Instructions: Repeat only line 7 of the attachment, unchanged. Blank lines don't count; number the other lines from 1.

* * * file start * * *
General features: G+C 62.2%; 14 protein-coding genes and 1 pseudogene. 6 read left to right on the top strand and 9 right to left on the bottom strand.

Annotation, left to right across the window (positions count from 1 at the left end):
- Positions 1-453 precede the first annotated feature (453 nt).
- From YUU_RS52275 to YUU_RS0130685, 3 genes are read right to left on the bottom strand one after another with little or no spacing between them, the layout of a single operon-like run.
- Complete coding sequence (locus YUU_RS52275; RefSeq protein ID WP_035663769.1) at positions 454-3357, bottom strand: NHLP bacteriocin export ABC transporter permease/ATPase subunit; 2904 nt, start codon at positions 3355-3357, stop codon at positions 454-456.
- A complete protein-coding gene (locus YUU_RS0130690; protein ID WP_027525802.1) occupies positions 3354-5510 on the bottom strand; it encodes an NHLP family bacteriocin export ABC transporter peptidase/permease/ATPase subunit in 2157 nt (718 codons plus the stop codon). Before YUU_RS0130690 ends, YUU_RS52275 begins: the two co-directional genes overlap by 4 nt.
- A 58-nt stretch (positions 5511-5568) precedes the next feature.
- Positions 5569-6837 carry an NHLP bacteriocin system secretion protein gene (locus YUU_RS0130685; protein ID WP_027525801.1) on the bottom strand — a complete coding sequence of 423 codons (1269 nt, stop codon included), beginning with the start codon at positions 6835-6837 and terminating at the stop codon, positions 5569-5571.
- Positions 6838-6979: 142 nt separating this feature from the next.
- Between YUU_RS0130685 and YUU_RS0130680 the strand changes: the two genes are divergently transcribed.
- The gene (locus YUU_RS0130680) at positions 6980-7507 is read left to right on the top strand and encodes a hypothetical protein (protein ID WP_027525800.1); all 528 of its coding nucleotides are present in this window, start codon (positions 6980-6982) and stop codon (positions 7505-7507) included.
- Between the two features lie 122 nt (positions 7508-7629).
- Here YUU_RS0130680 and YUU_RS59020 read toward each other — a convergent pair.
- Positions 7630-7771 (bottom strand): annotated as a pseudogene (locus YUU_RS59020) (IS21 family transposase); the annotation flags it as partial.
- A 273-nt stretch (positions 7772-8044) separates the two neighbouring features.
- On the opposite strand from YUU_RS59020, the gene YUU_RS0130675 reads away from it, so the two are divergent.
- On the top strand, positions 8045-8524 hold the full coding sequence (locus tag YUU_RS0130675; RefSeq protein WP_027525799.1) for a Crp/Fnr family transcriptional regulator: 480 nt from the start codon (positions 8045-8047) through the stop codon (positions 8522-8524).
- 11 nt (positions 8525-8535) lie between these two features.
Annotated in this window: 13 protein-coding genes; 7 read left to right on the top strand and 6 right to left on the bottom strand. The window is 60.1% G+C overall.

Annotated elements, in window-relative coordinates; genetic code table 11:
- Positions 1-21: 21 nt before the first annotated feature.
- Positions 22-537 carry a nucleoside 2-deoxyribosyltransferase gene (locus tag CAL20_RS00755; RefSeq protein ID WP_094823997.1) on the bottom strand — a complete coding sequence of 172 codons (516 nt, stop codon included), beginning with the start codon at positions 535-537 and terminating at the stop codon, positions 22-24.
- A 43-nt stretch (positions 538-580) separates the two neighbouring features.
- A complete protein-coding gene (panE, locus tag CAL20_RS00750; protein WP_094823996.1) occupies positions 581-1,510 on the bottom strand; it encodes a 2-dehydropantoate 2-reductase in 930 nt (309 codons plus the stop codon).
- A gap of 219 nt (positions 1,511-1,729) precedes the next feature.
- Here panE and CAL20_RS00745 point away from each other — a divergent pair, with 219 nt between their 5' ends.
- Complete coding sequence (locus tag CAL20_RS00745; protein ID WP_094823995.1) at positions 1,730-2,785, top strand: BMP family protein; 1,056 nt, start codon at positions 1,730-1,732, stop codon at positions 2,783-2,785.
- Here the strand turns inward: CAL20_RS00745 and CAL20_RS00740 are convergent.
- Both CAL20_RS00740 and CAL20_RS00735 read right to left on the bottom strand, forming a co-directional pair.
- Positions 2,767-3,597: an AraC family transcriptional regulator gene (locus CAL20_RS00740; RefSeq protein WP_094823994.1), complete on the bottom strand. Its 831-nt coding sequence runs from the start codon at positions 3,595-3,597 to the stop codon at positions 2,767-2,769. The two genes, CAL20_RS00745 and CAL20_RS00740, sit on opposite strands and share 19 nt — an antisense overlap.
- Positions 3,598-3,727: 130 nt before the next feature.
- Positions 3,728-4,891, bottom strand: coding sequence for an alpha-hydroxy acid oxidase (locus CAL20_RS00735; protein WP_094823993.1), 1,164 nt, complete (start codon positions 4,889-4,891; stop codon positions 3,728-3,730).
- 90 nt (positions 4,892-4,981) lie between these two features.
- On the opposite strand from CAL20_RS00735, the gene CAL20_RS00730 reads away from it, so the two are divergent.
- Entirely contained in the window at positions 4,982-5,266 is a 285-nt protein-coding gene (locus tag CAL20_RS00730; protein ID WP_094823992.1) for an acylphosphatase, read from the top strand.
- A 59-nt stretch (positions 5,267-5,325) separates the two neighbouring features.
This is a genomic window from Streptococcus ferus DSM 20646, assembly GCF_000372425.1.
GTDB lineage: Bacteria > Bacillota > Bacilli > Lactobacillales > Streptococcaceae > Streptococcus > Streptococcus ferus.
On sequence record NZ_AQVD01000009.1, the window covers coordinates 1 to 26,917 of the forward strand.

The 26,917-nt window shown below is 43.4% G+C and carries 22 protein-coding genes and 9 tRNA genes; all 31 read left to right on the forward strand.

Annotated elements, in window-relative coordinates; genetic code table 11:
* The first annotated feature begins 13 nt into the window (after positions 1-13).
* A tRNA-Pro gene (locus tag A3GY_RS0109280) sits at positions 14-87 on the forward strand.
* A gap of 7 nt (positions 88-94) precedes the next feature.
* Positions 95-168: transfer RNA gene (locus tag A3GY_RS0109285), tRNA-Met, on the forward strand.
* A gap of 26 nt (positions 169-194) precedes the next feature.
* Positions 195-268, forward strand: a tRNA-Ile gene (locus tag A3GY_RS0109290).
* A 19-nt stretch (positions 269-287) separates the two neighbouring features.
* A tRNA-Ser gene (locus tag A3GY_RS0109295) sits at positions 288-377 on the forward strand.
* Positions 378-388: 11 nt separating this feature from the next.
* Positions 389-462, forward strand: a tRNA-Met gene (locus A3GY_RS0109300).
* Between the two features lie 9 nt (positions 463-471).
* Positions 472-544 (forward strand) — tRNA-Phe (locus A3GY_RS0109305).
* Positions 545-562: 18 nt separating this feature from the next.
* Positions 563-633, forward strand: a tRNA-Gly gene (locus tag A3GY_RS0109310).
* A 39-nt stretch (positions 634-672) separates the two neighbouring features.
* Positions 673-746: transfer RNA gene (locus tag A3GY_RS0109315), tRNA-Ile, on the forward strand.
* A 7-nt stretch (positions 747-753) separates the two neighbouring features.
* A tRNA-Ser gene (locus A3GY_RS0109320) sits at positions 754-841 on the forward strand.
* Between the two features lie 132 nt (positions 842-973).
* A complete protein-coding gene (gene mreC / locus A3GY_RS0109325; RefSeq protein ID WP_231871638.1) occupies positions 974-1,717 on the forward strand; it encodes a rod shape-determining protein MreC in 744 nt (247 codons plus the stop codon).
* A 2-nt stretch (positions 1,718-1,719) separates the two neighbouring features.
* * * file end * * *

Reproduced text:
- A 58-nt stretch (positions 5511-5568) precedes the next feature.